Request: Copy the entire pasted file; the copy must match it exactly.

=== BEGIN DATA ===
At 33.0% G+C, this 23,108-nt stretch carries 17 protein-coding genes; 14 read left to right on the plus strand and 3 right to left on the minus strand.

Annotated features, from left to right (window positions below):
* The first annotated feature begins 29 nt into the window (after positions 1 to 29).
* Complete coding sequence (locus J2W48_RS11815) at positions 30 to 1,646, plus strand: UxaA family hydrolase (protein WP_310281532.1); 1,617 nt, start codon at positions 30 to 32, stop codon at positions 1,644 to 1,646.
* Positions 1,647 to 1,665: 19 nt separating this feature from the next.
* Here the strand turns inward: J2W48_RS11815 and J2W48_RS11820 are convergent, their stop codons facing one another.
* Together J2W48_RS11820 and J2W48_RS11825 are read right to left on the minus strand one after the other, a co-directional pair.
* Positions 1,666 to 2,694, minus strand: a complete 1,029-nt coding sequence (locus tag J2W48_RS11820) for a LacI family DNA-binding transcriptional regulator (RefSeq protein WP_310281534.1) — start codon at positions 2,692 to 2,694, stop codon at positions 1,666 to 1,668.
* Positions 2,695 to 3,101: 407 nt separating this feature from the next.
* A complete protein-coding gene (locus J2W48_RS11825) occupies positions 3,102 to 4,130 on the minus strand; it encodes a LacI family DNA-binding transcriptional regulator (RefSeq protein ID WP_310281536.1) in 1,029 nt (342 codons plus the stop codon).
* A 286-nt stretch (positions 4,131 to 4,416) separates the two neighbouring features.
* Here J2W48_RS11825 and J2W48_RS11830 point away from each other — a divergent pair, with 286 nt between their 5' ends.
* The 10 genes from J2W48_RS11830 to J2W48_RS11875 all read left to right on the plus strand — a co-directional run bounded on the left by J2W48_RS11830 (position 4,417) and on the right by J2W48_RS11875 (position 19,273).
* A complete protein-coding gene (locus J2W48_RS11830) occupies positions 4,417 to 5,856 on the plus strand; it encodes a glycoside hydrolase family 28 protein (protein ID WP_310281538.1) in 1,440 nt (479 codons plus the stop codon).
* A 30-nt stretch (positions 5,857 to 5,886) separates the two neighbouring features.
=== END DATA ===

At 33.0% G+C, this 23,108-nt stretch carries 17 protein-coding genes; 14 read left to right on the plus strand and 3 right to left on the minus strand.

Annotated features, from left to right (window positions below):
* The first annotated feature begins 29 nt into the window (after positions 1 to 29).
* Complete coding sequence (locus J2W48_RS11815) at positions 30 to 1,646, plus strand: UxaA family hydrolase (protein WP_310281532.1); 1,617 nt, start codon at positions 30 to 32, stop codon at positions 1,644 to 1,646.
* Positions 1,647 to 1,665: 19 nt separating this feature from the next.
* Here the strand turns inward: J2W48_RS11815 and J2W48_RS11820 are convergent, their stop codons facing one another.
* Together J2W48_RS11820 and J2W48_RS11825 are read right to left on the minus strand one after the other, a co-directional pair.
* Positions 1,666 to 2,694, minus strand: a complete 1,029-nt coding sequence (locus tag J2W48_RS11820) for a LacI family DNA-binding transcriptional regulator (RefSeq protein WP_310281534.1) — start codon at positions 2,692 to 2,694, stop codon at positions 1,666 to 1,668.
* Positions 2,695 to 3,101: 407 nt separating this feature from the next.
* A complete protein-coding gene (locus J2W48_RS11825) occupies positions 3,102 to 4,130 on the minus strand; it encodes a LacI family DNA-binding transcriptional regulator (RefSeq protein ID WP_310281536.1) in 1,029 nt (342 codons plus the stop codon).
* A 286-nt stretch (positions 4,131 to 4,416) separates the two neighbouring features.
* Here J2W48_RS11825 and J2W48_RS11830 point away from each other — a divergent pair, with 286 nt between their 5' ends.
* The 10 genes from J2W48_RS11830 to J2W48_RS11875 all read left to right on the plus strand — a co-directional run bounded on the left by J2W48_RS11830 (position 4,417) and on the right by J2W48_RS11875 (position 19,273).
* A complete protein-coding gene (locus J2W48_RS11830) occupies positions 4,417 to 5,856 on the plus strand; it encodes a glycoside hydrolase family 28 protein (protein ID WP_310281538.1) in 1,440 nt (479 codons plus the stop codon).
* A 30-nt stretch (positions 5,857 to 5,886) separates the two neighbouring features.